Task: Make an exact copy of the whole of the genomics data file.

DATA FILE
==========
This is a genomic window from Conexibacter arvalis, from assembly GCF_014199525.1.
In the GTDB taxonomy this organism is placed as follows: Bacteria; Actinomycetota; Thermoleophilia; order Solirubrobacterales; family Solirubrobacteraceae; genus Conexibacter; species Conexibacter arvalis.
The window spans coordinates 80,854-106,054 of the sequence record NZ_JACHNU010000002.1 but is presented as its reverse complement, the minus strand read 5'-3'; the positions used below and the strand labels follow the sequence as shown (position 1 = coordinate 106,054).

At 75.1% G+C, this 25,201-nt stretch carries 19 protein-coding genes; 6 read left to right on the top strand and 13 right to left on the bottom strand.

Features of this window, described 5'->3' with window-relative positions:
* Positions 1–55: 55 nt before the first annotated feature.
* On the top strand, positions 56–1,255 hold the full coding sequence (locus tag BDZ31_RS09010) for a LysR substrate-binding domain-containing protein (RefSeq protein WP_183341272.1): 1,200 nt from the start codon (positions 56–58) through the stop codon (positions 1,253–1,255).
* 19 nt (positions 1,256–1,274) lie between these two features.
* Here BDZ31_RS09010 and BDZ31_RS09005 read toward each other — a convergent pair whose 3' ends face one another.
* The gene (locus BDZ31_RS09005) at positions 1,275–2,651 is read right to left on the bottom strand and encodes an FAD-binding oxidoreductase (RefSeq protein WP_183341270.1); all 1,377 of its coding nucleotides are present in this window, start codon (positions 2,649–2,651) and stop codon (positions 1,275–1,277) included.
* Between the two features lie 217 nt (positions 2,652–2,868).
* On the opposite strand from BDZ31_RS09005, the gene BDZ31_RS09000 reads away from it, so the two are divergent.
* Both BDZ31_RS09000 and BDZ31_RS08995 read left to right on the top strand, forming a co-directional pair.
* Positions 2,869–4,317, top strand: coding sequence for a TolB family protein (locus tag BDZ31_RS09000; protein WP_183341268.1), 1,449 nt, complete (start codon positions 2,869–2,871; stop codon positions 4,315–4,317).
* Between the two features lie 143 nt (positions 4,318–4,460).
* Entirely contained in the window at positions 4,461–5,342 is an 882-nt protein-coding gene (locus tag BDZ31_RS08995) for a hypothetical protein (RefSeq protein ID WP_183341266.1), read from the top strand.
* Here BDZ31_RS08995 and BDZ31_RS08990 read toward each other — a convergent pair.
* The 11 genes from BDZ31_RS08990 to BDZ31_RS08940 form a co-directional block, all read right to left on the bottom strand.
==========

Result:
This is a genomic window from Conexibacter arvalis, from assembly GCF_014199525.1.
In the GTDB taxonomy this organism is placed as follows: Bacteria; Actinomycetota; Thermoleophilia; order Solirubrobacterales; family Solirubrobacteraceae; genus Conexibacter; species Conexibacter arvalis.
The window spans coordinates 80,854-106,054 of the sequence record NZ_JACHNU010000002.1 but is presented as its reverse complement, the minus strand read 5'-3'; the positions used below and the strand labels follow the sequence as shown (position 1 = coordinate 106,054).

At 75.1% G+C, this 25,201-nt stretch carries 19 protein-coding genes; 6 read left to right on the top strand and 13 right to left on the bottom strand.

Features of this window, described 5'->3' with window-relative positions:
* Positions 1–55: 55 nt before the first annotated feature.
* On the top strand, positions 56–1,255 hold the full coding sequence (locus tag BDZ31_RS09010) for a LysR substrate-binding domain-containing protein (RefSeq protein WP_183341272.1): 1,200 nt from the start codon (positions 56–58) through the stop codon (positions 1,253–1,255).
* 19 nt (positions 1,256–1,274) lie between these two features.
* Here BDZ31_RS09010 and BDZ31_RS09005 read toward each other — a convergent pair whose 3' ends face one another.
* The gene (locus BDZ31_RS09005) at positions 1,275–2,651 is read right to left on the bottom strand and encodes an FAD-binding oxidoreductase (RefSeq protein WP_183341270.1); all 1,377 of its coding nucleotides are present in this window, start codon (positions 2,649–2,651) and stop codon (positions 1,275–1,277) included.
* Between the two features lie 217 nt (positions 2,652–2,868).
* On the opposite strand from BDZ31_RS09005, the gene BDZ31_RS09000 reads away from it, so the two are divergent.
* Both BDZ31_RS09000 and BDZ31_RS08995 read left to right on the top strand, forming a co-directional pair.
* Positions 2,869–4,317, top strand: coding sequence for a TolB family protein (locus tag BDZ31_RS09000; protein WP_183341268.1), 1,449 nt, complete (start codon positions 2,869–2,871; stop codon positions 4,315–4,317).
* Between the two features lie 143 nt (positions 4,318–4,460).
* Entirely contained in the window at positions 4,461–5,342 is an 882-nt protein-coding gene (locus tag BDZ31_RS08995) for a hypothetical protein (RefSeq protein ID WP_183341266.1), read from the top strand.
* Here BDZ31_RS08995 and BDZ31_RS08990 read toward each other — a convergent pair.
* The 11 genes from BDZ31_RS08990 to BDZ31_RS08940 form a co-directional block, all read right to left on the bottom strand.